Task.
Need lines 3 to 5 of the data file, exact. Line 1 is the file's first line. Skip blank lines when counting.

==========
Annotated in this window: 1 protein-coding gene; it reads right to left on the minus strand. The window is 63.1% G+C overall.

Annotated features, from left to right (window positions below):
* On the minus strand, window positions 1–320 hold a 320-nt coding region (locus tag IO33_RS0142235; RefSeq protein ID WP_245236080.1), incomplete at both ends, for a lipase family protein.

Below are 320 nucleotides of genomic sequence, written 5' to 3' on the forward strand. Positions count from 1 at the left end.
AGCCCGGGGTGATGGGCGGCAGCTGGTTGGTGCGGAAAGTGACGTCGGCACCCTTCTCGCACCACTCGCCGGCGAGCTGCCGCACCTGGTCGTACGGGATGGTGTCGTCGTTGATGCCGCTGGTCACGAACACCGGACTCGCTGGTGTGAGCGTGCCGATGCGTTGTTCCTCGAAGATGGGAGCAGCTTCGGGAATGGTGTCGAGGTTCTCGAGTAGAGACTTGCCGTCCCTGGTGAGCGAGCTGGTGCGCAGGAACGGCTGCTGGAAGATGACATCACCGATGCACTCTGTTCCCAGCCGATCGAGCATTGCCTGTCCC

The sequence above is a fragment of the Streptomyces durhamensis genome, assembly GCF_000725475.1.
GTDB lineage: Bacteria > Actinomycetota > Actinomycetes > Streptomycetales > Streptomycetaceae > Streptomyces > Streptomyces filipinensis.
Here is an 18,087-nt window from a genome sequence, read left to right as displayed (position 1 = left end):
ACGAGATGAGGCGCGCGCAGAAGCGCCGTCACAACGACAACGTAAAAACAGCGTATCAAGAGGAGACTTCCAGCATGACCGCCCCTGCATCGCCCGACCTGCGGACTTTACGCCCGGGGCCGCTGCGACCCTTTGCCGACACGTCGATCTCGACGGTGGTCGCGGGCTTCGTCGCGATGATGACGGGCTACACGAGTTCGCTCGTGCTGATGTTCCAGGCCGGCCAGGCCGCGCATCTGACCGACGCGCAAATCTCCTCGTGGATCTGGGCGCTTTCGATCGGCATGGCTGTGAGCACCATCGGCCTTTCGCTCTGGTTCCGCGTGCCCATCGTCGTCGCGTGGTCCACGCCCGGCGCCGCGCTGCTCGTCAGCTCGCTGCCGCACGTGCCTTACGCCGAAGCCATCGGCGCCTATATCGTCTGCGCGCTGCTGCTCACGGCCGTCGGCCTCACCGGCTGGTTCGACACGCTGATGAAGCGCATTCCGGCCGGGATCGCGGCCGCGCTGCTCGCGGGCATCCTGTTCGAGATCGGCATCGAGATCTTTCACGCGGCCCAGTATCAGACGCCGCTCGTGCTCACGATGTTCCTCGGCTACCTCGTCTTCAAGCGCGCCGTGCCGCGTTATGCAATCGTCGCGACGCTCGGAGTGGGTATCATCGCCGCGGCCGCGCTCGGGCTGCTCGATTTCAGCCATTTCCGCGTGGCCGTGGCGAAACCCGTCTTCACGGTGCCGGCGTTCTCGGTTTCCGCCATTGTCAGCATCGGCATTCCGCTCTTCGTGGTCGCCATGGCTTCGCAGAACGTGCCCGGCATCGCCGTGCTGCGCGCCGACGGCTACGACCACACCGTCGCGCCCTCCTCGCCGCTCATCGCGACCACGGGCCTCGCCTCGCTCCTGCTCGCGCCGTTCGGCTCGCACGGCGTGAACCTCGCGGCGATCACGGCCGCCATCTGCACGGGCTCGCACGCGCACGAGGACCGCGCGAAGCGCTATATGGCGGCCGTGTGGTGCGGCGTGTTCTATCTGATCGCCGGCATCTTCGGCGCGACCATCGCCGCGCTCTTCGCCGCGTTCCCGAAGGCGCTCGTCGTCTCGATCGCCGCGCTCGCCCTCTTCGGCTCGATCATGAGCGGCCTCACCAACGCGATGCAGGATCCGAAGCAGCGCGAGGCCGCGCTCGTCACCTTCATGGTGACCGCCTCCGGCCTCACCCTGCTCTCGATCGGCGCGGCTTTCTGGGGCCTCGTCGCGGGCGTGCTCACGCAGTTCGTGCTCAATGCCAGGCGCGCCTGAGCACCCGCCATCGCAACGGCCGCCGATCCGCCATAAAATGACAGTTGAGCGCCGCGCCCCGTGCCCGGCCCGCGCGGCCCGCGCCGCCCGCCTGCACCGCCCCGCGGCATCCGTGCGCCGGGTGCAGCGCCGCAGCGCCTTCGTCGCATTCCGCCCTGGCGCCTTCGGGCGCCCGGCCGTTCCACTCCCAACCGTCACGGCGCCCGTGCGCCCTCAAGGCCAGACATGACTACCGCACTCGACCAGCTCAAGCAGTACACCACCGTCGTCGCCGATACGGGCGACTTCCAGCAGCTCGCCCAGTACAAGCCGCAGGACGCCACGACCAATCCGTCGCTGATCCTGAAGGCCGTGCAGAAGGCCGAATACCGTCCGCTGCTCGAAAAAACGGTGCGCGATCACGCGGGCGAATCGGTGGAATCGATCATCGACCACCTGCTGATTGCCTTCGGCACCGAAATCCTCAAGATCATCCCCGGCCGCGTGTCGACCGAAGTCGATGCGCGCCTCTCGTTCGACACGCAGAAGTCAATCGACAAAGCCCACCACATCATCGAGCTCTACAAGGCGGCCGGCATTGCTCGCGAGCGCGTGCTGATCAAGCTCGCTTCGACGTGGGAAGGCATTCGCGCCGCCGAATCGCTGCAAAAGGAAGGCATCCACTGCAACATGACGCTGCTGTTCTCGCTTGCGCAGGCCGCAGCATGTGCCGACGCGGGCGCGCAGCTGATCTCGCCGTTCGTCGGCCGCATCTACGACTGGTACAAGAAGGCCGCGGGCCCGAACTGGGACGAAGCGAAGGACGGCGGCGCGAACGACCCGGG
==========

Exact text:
* On the minus strand, window positions 1–320 hold a 320-nt coding region (locus tag IO33_RS0142235; RefSeq protein ID WP_245236080.1), incomplete at both ends, for a lipase family protein.

Below are 320 nucleotides of genomic sequence, written 5' to 3' on the forward strand. Positions count from 1 at the left end.
AGCCCGGGGTGATGGGCGGCAGCTGGTTGGTGCGGAAAGTGACGTCGGCACCCTTCTCGCACCACTCGCCGGCGAGCTGCCGCACCTGGTCGTACGGGATGGTGTCGTCGTTGATGCCGCTGGTCACGAACACCGGACTCGCTGGTGTGAGCGTGCCGATGCGTTGTTCCTCGAAGATGGGAGCAGCTTCGGGAATGGTGTCGAGGTTCTCGAGTAGAGACTTGCCGTCCCTGGTGAGCGAGCTGGTGCGCAGGAACGGCTGCTGGAAGATGACATCACCGATGCACTCTGTTCCCAGCCGATCGAGCATTGCCTGTCCC